The Mishnah continues by referring to Rosh Hashanah as the day upon which all creatures stand in judgment before God (Rosh Hashanah 1:2). This theme is elaborated in the Gemara, a commentary on the Mishnah that dates to around 500 CE (Babylonian Talmud). According to this tradition, God opens three books on Rosh Hashanah (Rosh Hashanah 16b). In the first, the righteous are inscribed for life in the coming year. In the second, the wicked are inscribed for death. And in the third, the names of those who are not easily classified–in other words most people–are temporarily inscribed, while their behavior during the coming Ten Days of Repentance culminating on Yom Kippur will decide their fates during the coming year. For this reason, Rosh Hashanah is also referred to as Yom Hadin, the Day of Judgment.
Because of the shofar that is sounded on Rosh Hashanah, the holiday is also designated as Yom Teruah, the Day of Sounding the Shofar. It is both a joyous and a solemn occasion. Since Rosh Hashanah had neither an agricultural nor a historical connection, the rabbis dated some previously undated events to this day. The importance of the shofar or ram’s horn in the liturgy of Rosh Hashanah gave rise to a connection with the story of the Binding of Isaac, the Akedah, in which a ram caught in a thicket plays an important role. Indeed, this is the story that serves as one of the Torah readings on this holiday. In addition, some rabbis viewed this day as the anniversary of the creation of humanity (Yom Harat Olam) and of other significant events in biblical history (Rosh Hashanah 10b-11a).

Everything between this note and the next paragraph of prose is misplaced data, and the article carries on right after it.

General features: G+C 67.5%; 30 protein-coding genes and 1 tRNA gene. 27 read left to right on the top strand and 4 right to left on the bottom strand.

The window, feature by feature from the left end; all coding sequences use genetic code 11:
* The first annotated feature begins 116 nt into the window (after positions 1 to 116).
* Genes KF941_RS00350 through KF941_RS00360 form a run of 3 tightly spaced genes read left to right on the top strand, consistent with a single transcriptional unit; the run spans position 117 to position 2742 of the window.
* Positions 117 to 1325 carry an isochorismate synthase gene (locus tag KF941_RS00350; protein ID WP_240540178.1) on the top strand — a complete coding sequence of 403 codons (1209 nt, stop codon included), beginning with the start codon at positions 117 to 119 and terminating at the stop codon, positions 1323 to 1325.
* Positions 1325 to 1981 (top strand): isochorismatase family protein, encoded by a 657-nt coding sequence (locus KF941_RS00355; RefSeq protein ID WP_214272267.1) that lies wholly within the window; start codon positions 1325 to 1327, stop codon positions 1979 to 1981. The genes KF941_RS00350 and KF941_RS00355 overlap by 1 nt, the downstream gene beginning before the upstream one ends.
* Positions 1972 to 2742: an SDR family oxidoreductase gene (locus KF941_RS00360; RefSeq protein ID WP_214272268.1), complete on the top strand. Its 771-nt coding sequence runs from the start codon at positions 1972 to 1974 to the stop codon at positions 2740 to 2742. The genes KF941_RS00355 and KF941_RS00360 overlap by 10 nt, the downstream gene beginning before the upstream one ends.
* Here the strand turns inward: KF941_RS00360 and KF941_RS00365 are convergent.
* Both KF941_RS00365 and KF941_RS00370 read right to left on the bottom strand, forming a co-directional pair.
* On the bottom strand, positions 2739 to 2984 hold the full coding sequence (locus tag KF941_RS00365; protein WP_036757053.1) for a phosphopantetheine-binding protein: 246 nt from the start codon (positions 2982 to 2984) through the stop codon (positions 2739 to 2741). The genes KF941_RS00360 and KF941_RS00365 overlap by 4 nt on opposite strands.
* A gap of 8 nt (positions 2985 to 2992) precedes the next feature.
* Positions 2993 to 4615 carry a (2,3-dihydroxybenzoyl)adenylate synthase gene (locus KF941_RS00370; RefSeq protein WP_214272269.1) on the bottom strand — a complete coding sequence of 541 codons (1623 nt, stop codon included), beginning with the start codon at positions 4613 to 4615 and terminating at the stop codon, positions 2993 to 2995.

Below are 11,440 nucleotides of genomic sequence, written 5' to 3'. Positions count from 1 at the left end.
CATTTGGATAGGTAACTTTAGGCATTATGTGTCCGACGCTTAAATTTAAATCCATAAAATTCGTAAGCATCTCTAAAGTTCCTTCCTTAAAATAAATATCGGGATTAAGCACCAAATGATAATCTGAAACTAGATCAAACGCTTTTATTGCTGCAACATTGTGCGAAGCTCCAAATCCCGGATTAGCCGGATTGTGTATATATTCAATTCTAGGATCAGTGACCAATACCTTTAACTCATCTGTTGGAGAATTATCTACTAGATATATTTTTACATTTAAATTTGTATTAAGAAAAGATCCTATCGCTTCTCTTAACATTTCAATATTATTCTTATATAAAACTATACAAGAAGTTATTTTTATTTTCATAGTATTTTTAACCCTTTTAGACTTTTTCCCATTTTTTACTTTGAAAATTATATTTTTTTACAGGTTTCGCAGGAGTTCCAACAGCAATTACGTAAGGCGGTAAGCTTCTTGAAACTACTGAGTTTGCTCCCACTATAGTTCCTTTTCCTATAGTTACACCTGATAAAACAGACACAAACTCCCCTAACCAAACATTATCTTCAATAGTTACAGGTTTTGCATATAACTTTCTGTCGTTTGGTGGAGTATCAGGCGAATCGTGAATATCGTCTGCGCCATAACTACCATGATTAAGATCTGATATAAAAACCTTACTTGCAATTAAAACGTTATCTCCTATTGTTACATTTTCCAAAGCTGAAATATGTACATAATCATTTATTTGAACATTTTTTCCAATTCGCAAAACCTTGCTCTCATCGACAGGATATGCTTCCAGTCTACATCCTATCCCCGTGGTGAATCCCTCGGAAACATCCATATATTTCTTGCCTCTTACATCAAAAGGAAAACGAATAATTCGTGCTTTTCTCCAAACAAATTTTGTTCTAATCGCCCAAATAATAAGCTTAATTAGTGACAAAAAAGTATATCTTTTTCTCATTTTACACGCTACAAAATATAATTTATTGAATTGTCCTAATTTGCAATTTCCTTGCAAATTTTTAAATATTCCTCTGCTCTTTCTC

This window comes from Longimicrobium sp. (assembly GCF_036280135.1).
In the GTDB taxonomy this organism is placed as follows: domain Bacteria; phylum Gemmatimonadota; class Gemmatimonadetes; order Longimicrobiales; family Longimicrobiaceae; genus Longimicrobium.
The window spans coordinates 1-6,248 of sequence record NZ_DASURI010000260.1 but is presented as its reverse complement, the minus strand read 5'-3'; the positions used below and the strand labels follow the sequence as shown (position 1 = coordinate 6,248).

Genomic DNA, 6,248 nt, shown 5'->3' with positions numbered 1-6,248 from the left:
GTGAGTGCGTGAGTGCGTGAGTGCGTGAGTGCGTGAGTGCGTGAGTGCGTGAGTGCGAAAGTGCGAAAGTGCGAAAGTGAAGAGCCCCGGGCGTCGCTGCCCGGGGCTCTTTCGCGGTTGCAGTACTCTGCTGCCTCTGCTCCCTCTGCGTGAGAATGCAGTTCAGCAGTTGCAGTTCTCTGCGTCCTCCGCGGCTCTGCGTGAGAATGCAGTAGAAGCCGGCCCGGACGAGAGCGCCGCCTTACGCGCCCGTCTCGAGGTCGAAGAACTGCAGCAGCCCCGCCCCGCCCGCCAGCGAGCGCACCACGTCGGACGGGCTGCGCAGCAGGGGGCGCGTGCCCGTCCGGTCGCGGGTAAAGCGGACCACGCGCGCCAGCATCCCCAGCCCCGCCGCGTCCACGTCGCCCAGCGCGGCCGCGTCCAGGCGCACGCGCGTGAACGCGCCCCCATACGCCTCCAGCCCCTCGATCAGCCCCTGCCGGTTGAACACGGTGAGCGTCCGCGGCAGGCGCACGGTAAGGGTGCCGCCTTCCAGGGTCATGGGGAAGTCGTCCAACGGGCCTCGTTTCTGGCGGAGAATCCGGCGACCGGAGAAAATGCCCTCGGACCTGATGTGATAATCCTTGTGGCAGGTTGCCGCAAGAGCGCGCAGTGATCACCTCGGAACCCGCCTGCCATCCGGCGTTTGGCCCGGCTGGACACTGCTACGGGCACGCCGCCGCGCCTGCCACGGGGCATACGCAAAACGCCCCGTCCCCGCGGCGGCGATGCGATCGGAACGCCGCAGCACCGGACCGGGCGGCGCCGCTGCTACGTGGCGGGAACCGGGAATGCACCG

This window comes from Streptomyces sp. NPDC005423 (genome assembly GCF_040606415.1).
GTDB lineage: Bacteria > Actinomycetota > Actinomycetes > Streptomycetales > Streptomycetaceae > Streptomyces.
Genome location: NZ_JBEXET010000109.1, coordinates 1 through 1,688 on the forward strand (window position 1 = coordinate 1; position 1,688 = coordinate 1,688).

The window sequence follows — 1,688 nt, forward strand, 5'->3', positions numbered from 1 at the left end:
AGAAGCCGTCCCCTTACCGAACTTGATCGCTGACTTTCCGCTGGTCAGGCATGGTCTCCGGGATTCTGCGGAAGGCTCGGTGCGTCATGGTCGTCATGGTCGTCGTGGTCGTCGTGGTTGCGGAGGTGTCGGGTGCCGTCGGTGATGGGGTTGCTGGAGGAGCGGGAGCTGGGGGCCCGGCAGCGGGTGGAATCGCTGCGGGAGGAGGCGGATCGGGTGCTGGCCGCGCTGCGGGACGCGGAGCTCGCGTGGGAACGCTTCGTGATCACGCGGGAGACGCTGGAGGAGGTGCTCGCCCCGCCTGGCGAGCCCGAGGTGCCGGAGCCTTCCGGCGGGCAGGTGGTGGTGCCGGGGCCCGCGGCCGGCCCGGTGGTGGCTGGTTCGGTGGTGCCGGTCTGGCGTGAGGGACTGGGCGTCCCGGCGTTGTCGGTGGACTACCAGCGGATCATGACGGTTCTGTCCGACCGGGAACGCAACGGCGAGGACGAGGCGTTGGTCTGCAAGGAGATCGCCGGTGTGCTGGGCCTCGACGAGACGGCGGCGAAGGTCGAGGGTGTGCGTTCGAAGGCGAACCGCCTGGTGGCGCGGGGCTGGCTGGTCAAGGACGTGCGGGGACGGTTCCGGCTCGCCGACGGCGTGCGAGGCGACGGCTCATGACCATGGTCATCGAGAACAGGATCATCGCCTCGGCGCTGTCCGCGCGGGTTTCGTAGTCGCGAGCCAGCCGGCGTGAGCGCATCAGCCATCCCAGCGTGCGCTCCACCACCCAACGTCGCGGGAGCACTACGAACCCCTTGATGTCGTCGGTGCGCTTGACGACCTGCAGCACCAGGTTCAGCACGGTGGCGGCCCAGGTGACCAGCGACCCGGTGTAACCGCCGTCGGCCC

The general outline and significance of Rosh Hashanah have remained more or less the same since rabbinic times, although the liturgy associated with the holiday has developed greatly since those ancient days. Nonetheless, one popular ritual associated with the holiday developed during the medieval period. This is Tashlikh, the symbolic casting of sins upon water.
Pronounced: MISH-nuh, Origin: Hebrew, code of Jewish law compiled in the first centuries of the Common Era. Together with the Gemara, it makes up the Talmud.
Pronounced: nee-SAHN, Origin: Hebrew, Jewish month, usually coinciding with March-April.
Pronounced: roshe hah-SHAH-nah, also roshe ha-shah-NAH, Origin: Hebrew, the Jewish new year.
Pronounced: sho-FAR or SHO-far, Origin: Hebrew, a ram’s horn that is sounded during the month of Elul, on Rosh Hashanah, and on Yom Kippur. It is mentioned numerous times in the Bible, in reference to its ceremonial use in the Temple and to its function as a signal-horn of war.
Pronounced: sue-KOTE, or SOOH-kuss (oo as in book), Origin: Hebrew, a harvest festival in which Jews eat inside temporary huts, falls in the Jewish month of Tishrei, which usually coincides with September or October.
Pronounced: TISH-ray, Origin: Hebrew, Jewish month, usually coinciding with September-October.
Pronunced: TORE-uh, Origin: Hebrew, the Five Books of Moses.
Pronounced: yohm KIPP-er, also yohm kee-PORE, Origin: Hebrew, The Day of Atonement, the holiest day on the Jewish calendar and, with Rosh Hashanah, one of the High Holidays.